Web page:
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Tag: foster care

Lollie Wonderdog finds her family

Lollie Wonderdog, the pit bull mix reclaimed from a Maryland trash bin and lovingly fostered for nearly five months in a Takoma Park home, has been adopted.

Lollie, whose experience as a foster dog was recounted in the blog Love and a Six-Foot Leash, was adopted by a family of four — a family (that’s part of it to the left) whose mom saw in Lollie a fellow survivor.

It’s a lovely ending to a tale well told by Aleksandra Gajdeczka, whose family took Lollie in temporarily and blogged about the experience — partly in an attempt to find a permanent home for the three-year-old dog, partly to tell the world about the joys of fostering.

Including, last week, the bittersweet and often tearful feeling that accompanies the successful conclusion of that experience.

In a letter to her departed foster dog, she wrote, “You pass through the world with a carefree grace that I have rarely seen in a dog, and have never seen in a person. Your ability to make everybody like you and the whole world smile, paired with your ability to overcome anything with a wagging tail and a flapping tongue is truly remarkable. I hope you don’t remember the specifics of how you ended up in that dumpster in September, bruised, half-starved, and filthy, but I hope you always remember that you have overcome so much — and come out a shooting star. An eternal firework.

“Lollie Wonderdog, it’s an amazing thing when a sad little dog can teach a bunch of humans so much about perseverance, patience, and overcoming the odds. You have touched our lives forever, and we love you very much.”

Emotions ran strong on the receiving end, too. After Lollie — whose new name is Lily Fireworks — was situated in her new home, her new owner wrote down her thoughts about it all, which were published on Love and a Leash this week:

“I had breast cancer at 24, had a few breast surgeries, lost all my hair, all that fun stuff … Fast forward six years, and we’re looking for a dog. We found Daisy, a beagle with giant “udders.” A breast cancer survivor finds a dog with udders…it was meant to be! Last year I went through chemo again when my cancer returned, and Daisy beagle was the sole reason I got up and got any exercise some days. She lay next to me on the couch when I felt pukey, she sniffed my head when my hair fell out again, she saw me through the whole year of chemo. That’s a lot of walks together … Sadly, we lost Daisy very unexpectedly a few months ago, and I didn’t want another dog …”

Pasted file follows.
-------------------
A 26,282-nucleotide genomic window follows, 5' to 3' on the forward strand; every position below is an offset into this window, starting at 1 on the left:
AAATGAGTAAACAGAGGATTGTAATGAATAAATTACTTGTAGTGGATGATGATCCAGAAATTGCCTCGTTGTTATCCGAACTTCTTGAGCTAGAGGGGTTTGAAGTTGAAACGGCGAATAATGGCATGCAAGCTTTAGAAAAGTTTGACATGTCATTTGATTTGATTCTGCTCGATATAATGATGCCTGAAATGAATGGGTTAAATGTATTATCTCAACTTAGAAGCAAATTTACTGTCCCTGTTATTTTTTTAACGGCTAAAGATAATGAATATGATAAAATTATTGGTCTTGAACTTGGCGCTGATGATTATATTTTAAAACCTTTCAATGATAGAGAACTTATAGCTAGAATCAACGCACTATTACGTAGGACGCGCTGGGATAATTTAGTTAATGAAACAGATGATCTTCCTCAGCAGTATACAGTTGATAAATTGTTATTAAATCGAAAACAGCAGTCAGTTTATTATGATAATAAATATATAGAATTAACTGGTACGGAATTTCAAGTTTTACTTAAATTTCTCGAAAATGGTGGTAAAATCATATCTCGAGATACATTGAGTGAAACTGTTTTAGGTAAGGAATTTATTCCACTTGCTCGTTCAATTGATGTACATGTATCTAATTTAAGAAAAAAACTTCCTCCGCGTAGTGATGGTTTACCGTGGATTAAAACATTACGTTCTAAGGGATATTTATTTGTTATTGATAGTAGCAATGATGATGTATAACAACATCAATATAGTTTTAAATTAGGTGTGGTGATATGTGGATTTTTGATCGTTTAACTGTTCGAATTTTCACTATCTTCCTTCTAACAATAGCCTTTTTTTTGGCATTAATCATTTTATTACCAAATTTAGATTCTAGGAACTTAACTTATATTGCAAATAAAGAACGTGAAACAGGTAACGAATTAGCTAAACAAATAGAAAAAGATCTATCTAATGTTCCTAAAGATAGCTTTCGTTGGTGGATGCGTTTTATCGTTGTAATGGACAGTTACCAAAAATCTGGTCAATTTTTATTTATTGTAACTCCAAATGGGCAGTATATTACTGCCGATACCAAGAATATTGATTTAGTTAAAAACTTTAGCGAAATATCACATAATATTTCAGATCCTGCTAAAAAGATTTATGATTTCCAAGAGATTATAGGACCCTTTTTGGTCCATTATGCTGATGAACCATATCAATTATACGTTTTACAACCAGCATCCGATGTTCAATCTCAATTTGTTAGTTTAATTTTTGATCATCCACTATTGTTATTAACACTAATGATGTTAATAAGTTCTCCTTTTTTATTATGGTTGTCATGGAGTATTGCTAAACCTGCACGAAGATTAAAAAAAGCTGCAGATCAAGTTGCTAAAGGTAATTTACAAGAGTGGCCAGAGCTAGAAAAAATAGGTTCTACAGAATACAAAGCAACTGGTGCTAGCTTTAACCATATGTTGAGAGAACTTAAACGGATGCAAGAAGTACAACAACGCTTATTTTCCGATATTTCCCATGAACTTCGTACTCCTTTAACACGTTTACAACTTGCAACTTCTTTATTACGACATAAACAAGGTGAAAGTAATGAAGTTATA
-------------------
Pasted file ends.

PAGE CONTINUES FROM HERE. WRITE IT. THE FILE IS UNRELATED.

Then she came across Lollie’s blog, through the Montgomery County Humane Society website.

“We contacted Aleksandra and set up a time for John and me to meet her Lollie Wonderdog. If we thought she’d be a good family member, then we’d tell the little ones. We went to meet Lollie. I couldn’t get over her itty bitty waist. She was adorable. Those giant eyes … she licked my stinky shoelaces, and it was love. How could a dog who had been through so much still have so much love to give? I thought about it — Lollie and I are both survivors …”

(Photo by Aleksandra Gajdeczka, courtesy of Love and a Leash)

Out of a Dumpster, into your heart

Here’s a blog we’re hooked on, and one we hope comes to an end soon — for, when it does, that will mean Lollie, the 3-year-old pit bull whose adventures in foster care it chronicles, will have found a forever home.

The blog recounts the foster care experiences of Lollie — full name “Lollie Wonderdog” — who was discovered in September by animal control officers after they received a call about an animal making noise in a dumpster. When they arrived and opened the container, there was Lollie, filthy, half-starved, and covered in cuts and bruises.